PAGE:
Sunday, 27 December 2015

Oh Jack We Thought We Knew You.

Enter the bewildering and disconcerting labyrinth of  1888 Whitechapel London in the company of forty very different writers and take a true walk on the wild side. People imagine the relative ease with which they could do such a thing but I wonder if modern sensibilities are capable of surviving a dander on the unforgiving cobbles of the Victorian era. Especially the fecal miasma that would greet the finer tuned sense of smell of generations who have grown with the benefit and dignity of functioning indoor plumbing. The reek alone would undo a fellow.
Not to mention the ferocity of the crimes committed by a criminal who has haunted the dark imaginings of generations yet has gained a certain immortality by virtue not just of the ferocity of his crimes but they way he has managed to remain a fiend without a face. Here we have forty tales of terror based on the events of that Autumn of Terror of 1888. Forty twisted tales that each in their way adds to the nightmare of an ident-kit fit; building a pathology if not a face. Some succeed better than others in putting together a believable pathology behind the mind that spilt crimson on the streets of Whitechapel. Although "believability" is hardly a bench mark when it comes to the truth of the ripper.
                No one knew then and no one knows now.
The levels of poverty in London at this time were heart breaking and just staggering. So many people from so many ethnic, cultural and religious differences all caught in a life trap few would ever break free from. People who literally lived hour to hour not knowing where the next crust of bread would come from. in the most desperate situations selling the only commodity they had; themselves. Immigrants from every corner of the world flooding in desperation to the largest capital city in the world.  Some seeking a new life and employment or fleeing the effects of religious pograms or ethnic persecution. Not so different from today after all although one cannot measure the standards of those days by the lack of standards of our own. They did what they had to do to stay alive. So many women forced to take to the dark, dangerous and unforgiving streets What makes a prostitute; the needs of others or the money they are prepared to pay to satisfy those needs? The rippers chosen victims were already victims of a terrible grinding poverty that would not let them go. This unseen predator strangled and then butchered their fallen forms even when life had already crushed their spirits and degraded their humanity. It is hard to imagine a harder or more pitiless existance. Their names are remembered because of they way they were torn from his world and their killer has achieved an immortality that could not be less deserved.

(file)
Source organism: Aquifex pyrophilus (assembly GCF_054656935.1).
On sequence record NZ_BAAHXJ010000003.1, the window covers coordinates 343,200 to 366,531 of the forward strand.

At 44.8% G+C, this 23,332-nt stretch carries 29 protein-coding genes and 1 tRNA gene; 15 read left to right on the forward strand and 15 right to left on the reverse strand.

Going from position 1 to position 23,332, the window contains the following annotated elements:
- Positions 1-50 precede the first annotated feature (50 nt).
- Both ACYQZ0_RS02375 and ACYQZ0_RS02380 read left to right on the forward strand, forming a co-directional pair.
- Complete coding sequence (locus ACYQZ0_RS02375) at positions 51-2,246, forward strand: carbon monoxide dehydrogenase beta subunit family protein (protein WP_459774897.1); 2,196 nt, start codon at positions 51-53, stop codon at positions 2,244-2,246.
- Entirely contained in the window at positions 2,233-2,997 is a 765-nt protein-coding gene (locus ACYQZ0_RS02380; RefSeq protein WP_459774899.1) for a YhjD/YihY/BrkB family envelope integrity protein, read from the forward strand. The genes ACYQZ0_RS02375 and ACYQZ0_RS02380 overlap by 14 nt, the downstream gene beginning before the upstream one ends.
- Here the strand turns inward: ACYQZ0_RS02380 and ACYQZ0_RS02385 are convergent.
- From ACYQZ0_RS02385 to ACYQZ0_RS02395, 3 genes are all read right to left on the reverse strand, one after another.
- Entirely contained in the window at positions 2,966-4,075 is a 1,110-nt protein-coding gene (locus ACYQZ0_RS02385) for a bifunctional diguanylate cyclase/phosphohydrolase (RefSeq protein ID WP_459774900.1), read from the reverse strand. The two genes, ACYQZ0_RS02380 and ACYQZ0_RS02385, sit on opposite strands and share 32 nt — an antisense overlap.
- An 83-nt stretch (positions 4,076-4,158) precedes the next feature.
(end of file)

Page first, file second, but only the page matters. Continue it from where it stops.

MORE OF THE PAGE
It is a dark and shared morbidity that keeps the memory of these crimes alive. Most of the great achievements of this age have been forgotten whilst the history of this Autumn Of Terror in Whitechapel lingers like an unwanted dark shade at the wake of the Victorian Era. Every now and then bold claims are made, wild theories abound, and Spring Heeled Jack always remains in the shadows.His terrible work done but like all monsters of his ilk returning again and again to the scene of his crimes in our own imaginations.
               One of he most recent and most searing re-examinations of his character is to be found in the words of the song Jack by The Tiger Lillies. Martin Jaques is an incredible word smith and a brilliant deliverer of tragic tales of broken humanity. Towards the end of his opera Lulu A Murder Ballad he sings of his heroines fatal encounter with Jack and peels back the mask of history to give us a glimpse of naked devilry. It is disturbing and brilliant and is enough to make one feel ashamed of ones prurient interest n these atrocious crimes. Well truthfully until the next theory to the killers identity and motives for the crimes comes suttling out of another dark place.
               We know what you were, Jack.
               We just do not know who you were.